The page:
Rarely does the gunman in a mass shooting face trial — and rarely do victims’ families sit through disturbing testimony and evidence from the attack. But Monday, the first prosecution witnesses described in painful detail what happened that day.

Brittany Sinitch, a former Stoneman Douglas student who returned to her alma mater after college to teach, said her students were writing Valentine’s Day cards to one another as “Romeo and Juliet” characters when the loudest sounds imaginable — something she could feel in her chest — echoed from the hallway.

The students went straight into the active-shooter protocol they had been taught: They turned off the lights, closed the door and hid in the corners. Sinitch huddled under her desk with a few students while the shots continued.

“It just wouldn’t stop. I don’t have an absolute correct or accurate number that I could count,” she said. “It just kept going and going and going.”

In another classroom, Danielle Gilbert, who was a junior in Advanced Placement psychology, recorded cellphone videos from behind her teacher’s desk. She testified Monday that she and other students were like “sitting ducks” as the defendant fired into the room, killing one person and wounding three others.

The videos, which were shown to jurors, showed students crouching and whispering in fear as bang after bang rang out. “This can’t be real,” one student whispered. One frame showed another cellphone screen, of someone on a call with “Mom.” Several jurors covered their mouths with their hands as they watched.

Eventually, police officers arrived. Students who had been kneeling started screaming and wailing at the sight of one of their classmates dead in a pool of blood. More bodies are seen in the hallway as Gilbert runs out of the building, escorted by armed law enforcement.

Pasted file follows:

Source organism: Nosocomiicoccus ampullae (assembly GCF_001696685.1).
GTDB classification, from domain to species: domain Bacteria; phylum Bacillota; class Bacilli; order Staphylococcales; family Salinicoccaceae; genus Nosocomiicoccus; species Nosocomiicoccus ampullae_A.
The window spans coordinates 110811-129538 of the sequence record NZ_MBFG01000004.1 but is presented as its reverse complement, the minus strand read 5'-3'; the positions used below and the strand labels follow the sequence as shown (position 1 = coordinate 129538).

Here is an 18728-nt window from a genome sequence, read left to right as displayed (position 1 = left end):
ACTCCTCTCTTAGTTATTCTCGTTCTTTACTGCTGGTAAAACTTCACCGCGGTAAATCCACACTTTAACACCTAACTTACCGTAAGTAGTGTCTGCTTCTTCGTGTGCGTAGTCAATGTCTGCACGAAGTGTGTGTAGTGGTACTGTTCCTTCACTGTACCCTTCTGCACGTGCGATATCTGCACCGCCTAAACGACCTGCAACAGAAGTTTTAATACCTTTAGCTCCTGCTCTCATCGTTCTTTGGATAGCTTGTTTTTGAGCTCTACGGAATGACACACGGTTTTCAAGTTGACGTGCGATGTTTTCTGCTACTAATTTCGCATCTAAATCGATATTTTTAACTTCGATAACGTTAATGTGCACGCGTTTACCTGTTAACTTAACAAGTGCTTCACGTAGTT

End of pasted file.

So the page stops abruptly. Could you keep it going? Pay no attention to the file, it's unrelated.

Though Judge Elizabeth A. Scherer barred the video images from being shown to the public when court was in session, the audio could be heard in the courtroom, eliciting sobs from relatives of the victims and prompting at least one woman to leave the room in tears. The defendant buried his head in his hands at the defense table.

Reporters were allowed to view the videos behind closed doors after the court session concluded. One aspect of the Parkland shooting that made it unlike earlier attacks was how students, who were teenagers with cellphones, recorded some of the events and posted them on social media, giving the public a glimpse of the horror they experienced.

Killed in the shooting were Alyssa Alhadeff, 14; Scott Beigel, 35; Martin Duque, 14; Nicholas Dworet, 17; Aaron Feis, 37; Jaime Guttenberg, 14; Christopher Hixon, 49; Luke Hoyer, 15; Cara Loughran, 14; Gina Montalto, 14; Joaquin Oliver, 17; Alaina Petty, 14; Meadow Pollack, 18; Helena Ramsay, 17; Alex Schachter, 14; Carmen Schentrup, 16; and Peter Wang, 15.

Satz said he planned to prove seven aggravating factors out of the 16 outlined in Florida law to justify the death penalty. Aggravating factors include that the defendant knowingly created a great risk of death to many people; that the murders were especially heinous, atrocious or cruel; and that they were committed in a cold, calculated and premeditated manner.

Those factors “far outweigh any mitigating circumstances” in the case, Satz argued, including any details about the defendant’s mental health, childhood, schooling or therapy.

Near the beginning and end of his opening, which lasted just under an hour, Satz repeated the defendant’s own words from a cellphone video he recorded three days before the attack.

“I’m going to be the next school shooter of 2018,” the defendant said.